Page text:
The first session was on Friday, this was an extended educational session and there were actually two chapters in the educational book that I would encourage those of you interested in global health to read. The first was an invited piece about the history of the non-communicable diseases or NCD movement that led to the UN political declaration for NCDs and has culminated just a week ago in Geneva, Switzerland with the World Health Assembly cancer resolution being passed by all member states. So it’s an exciting time in global oncology.
The other chapter in the book is about global partnerships for cancer control. This was the theme of the educational session on Friday. Dr Peter Yu introduced the session and gave an overview of the global oncology leadership taskforce as well as all the interesting opportunities for people to engage with ASCO on the international stage. He spoke about partnerships, he spoke about ASCO university and the opportunities for volunteers to get more involved. Now, ASCO membership is growing all the time as I understand it and there are more than half of the members outside of the US now. So I would encourage you to look at the website, I believe the slides will be posted, and we can have more about that later.
The second session was by Dr Sana Al Sakhun who is from the University of Jordan. She gave a superb discussion and overview of what we really need to work together towards reducing the global cancer burden. Now, there’s no one person or one agency who can do this but I encourage you to look later, she will be interviewed later on ecancer.tv and she will discuss in much more detail what she presented on Friday. It was mostly about the different elements that have to be brought together in order to really make a difference. For example, if you have equipment and infrastructure but lack human resource capacity you’re not going to get very far. These things may sound like motherhood and apple pie but actually putting them together in this context and getting us all in the room to really think about how we can strategize to bridge those gaps was very fruitful. There was a good Q&A afterwards as well.
The next session was by Dr Mary Gospodarowicz who, as you know, is formerly president of the UICC, the Union for International Cancer Control. She spoke about the challenges of bringing new technologies to low and middle income countries for cancer. The specific example that she highlighted was about radiotherapy, which is her special area of expertise, and she led the radiotherapy taskforce whilst president of UICC. I would encourage you to look at the Lancet Oncology summary of that report.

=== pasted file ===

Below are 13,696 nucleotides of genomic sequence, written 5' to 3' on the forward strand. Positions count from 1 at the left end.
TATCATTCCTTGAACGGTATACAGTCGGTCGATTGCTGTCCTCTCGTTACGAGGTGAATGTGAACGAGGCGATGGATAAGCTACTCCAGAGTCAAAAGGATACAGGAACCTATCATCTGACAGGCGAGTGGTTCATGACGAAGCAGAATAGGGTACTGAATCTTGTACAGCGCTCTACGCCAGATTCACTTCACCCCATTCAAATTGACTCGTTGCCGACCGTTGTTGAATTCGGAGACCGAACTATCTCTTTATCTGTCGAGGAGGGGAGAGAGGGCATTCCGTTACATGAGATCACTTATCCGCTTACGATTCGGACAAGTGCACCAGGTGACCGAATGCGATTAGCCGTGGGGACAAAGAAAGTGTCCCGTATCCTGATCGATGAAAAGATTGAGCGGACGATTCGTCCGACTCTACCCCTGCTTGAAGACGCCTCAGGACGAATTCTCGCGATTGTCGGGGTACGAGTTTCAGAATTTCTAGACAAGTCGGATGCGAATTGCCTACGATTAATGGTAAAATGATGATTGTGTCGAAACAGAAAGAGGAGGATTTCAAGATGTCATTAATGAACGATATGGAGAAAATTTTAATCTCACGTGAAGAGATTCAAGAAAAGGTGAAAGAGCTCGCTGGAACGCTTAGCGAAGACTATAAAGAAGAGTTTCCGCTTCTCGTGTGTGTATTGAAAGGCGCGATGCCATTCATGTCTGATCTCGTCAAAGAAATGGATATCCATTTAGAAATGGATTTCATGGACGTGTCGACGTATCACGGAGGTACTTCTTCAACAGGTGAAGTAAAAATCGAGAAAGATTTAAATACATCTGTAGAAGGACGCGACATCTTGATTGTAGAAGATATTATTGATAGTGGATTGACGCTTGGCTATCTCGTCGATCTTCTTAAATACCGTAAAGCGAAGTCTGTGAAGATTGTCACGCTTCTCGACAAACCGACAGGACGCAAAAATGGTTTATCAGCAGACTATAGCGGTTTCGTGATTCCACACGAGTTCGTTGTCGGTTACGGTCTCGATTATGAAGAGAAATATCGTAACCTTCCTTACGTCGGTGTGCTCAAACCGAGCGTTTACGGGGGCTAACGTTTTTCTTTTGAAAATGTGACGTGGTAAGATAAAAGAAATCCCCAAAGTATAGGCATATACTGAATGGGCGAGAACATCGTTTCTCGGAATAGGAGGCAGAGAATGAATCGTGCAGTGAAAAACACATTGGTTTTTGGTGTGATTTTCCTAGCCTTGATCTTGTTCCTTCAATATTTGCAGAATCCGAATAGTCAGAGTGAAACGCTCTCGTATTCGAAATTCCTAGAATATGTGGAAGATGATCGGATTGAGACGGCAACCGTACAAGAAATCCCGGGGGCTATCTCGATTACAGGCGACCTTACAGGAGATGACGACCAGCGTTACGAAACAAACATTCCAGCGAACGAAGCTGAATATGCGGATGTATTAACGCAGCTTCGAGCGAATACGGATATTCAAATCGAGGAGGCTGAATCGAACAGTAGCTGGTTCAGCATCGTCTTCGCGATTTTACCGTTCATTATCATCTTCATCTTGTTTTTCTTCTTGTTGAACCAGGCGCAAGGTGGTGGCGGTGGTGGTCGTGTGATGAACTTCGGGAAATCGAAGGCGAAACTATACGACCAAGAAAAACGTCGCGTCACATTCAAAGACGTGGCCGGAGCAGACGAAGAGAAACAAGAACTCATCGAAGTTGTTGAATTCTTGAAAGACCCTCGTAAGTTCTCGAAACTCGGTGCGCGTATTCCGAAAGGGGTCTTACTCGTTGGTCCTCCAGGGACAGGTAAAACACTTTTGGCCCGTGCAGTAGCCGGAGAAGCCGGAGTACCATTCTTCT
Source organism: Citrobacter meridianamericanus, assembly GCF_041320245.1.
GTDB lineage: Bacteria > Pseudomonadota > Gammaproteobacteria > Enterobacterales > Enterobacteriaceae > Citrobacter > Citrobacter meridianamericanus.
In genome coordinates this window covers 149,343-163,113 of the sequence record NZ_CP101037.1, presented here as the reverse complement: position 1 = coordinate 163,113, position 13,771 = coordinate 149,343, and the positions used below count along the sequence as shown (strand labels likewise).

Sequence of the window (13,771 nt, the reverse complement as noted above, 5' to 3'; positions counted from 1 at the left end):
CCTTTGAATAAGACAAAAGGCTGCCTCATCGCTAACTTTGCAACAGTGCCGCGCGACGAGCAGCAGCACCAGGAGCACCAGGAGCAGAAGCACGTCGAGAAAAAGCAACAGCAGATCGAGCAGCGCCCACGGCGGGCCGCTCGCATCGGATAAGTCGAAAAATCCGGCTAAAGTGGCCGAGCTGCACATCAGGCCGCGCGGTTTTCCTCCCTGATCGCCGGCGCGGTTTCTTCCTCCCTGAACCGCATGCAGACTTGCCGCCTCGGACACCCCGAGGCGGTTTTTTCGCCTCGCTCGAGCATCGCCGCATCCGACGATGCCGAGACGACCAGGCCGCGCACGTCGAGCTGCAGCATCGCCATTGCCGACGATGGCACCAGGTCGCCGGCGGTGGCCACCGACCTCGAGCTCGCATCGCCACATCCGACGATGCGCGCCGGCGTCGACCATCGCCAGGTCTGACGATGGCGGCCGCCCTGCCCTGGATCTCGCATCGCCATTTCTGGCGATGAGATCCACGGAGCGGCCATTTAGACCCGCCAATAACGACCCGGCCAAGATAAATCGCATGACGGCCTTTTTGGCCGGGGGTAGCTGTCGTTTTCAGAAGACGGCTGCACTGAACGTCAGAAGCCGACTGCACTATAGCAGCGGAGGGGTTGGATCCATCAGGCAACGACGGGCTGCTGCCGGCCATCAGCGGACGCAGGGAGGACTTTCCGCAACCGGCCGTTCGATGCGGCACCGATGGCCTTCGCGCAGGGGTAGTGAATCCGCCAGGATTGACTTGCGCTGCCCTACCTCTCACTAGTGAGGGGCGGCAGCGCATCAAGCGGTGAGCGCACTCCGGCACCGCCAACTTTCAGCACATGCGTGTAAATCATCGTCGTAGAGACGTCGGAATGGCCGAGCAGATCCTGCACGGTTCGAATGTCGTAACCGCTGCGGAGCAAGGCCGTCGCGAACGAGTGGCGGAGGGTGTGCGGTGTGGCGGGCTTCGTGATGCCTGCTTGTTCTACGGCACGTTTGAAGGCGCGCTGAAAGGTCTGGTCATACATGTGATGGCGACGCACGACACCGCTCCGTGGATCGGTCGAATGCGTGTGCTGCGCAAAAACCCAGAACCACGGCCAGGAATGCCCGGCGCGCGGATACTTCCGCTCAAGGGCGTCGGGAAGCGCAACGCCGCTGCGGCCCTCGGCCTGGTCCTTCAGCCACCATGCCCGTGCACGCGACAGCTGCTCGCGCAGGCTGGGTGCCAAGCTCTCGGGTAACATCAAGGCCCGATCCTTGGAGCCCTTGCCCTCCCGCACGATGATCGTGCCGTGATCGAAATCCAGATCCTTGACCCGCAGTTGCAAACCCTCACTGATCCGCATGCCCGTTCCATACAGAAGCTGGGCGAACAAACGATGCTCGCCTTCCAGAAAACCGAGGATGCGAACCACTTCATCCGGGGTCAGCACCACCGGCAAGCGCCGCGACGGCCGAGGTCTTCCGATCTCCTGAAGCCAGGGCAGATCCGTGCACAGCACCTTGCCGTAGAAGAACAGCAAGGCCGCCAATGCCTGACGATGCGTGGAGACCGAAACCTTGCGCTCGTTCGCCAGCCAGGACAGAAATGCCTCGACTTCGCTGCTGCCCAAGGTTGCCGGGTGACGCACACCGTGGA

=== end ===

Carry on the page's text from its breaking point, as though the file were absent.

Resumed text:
The third talk was by Dr Gilberto Lopez who many of you know. He gave a very heartfelt and poignant discussion of the problems of access to new treatments. He gave actually his own family story and I’m sure you’ll be hearing more about that, either on ecancer.tv or in print through ASCO Connection.
Finally I gave an overview of the World Health Organisation and the other UN agencies’ role in global cancer control. In particular I mentioned the different UN agencies that work with the World Health Organisation such as the IAEA, the International Atomic Energy Agency, and IARC, the International Agency for Research on Cancer, which is the WHO’s specialised agency for cancer research based in Lyon, France. These three communities of scientists and public health experts have been coming together for many years but in particular now are working towards helping countries at a member state’s request to develop and actually implement and mobilise resources for their national cancer control plan and their national cancer control strategy. Together these three agencies also partnered with four other UN agencies for the Global Joint Programme for Cervical Cancer Prevention and Control. That includes UNAIDS because, as many of you may know, if you’re HIV positive you’re much more likely to develop and die of invasive cervical cancer. So UNAIDS is a pivotal part of this organisation, as is UNICEF because, let’s face it, we’re talking about children and young adolescents who really are the ones who need HPV vaccines the most. Also UN Women who have an important political role, in particular advocating for women’s health and rights and equality for women, and lastly is UNFPA, last but not least, the UN Population Fund, who are actually the administrative agents for this UN Global Joint Programme for Cervical Cancer. So stay tuned for more about that. The updates are that the programme has been able to complete several missions for the first phase of six countries to assist the governments in working with civil society.
This is where the partnerships come in – communities like yours, whether you’re an ASCO member, you have academic affiliation, you may be an individual practitioner with an interest in global health, you might be a public health scientist who happens to be checking out ecancer.tv. The whole point is to try to bring everyone together because it really does take more than a village to make an impact in global oncology.
So I ended by mentioning a bit about the history of the UN process that led to the declaration, political declaration, at the high level meeting on NCDs in September 2011 that led to the Global Action Plan for Non-Communicable Diseases and the target to reduce premature mortality from NCDs by 25% by 2025 and finally, with the World Health Assembly passing of the cancer resolution, which was just a week ago. So we’ll keep you posted on this. I encourage you to look at the World Health Organisation website also for updates.